Economic Times | By Anubhuti Vishnoi, ET Bureau | 20 November, 2015 |
NEW DELHI: Hemmed in by regulatory red tape, the prestigious Tata Institute of Fundamental Research (TIFR) is looking for a way out to expand more independently, even as its ambitious new campus in Hyderabad has come under the UGC scanner. The Department of Atomic Energy — under whose aegis TIFR falls — has moved a Cabinet note seeking to declare TIFR as an Institute of National Importance. Such a status will effectively take TIFR — one of the country’s premier research institutions — out of the purview of the arguably restrictive deemed-to-be university regulations of the UGC. TIFR is currently a deemed-tobe university as declared by the University Grants Commission (UGC), the apex higher education regulator. The institute recently got into a tangle with the UGC, which shot a notice to 10 deemed-to-be universities, including TIFR, ordering they immediately close down their offcentre campus. TIFR’s new campus at Hyderabad has been termed ‘unauthorised’ and ordered for closure immediately by the UGC in a notice dated November 9, 2015. The Smriti Irani-led Human Resource Development (HRD) ministry lists over 70 Institutes of National Importance. These include the IITs, NITs, AIIMS and Indian Institute of Science Education & Research (IISER) and they are governed by their own Act of Parliament, instead of the UGC regulations and also have degree granting powers. The DAE Cabinet note in this regard is currently going through the process of inter-ministerial consultations. TIFR authorities confirmed there was a move to seek such a status for the institute.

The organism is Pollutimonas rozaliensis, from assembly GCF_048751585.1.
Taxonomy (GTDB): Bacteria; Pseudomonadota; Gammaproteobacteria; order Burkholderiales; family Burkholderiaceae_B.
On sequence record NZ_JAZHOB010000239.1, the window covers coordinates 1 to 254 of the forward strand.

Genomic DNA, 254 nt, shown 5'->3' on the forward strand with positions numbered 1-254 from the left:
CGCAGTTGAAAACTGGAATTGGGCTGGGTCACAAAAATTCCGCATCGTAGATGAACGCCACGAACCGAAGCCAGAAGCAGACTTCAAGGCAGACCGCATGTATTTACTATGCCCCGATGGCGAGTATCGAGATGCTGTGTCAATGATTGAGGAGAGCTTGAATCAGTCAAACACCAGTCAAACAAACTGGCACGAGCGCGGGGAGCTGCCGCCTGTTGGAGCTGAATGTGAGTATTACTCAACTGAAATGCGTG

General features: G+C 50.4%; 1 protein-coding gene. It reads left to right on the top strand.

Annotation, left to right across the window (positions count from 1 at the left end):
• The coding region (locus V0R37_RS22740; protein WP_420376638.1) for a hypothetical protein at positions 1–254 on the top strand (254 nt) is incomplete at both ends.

TIFR director Sandip Trivedi, confirmed to ET that such an effort is on. “We are trying to seek the status of an Institute of National Importance for a range of reasons. We hope such a status will help sort out some potential problems related to other centres. The issue, however, is being discussed at the government level,” Trivedi told ET over phone. “The topic of getting the status of an Institute of National Importance was discussed briefly at TIFR. The main reason is that we believe that we are such an institute and deserve the status. Another was the vague idea that it may bring some tangible/intangible benefits. At this point, we are not sure that the time and effort involved in going for this status is worth the benefits it may bring,” General Science dean at TIFR, Amol Dighe, told ET over email. – Courtesy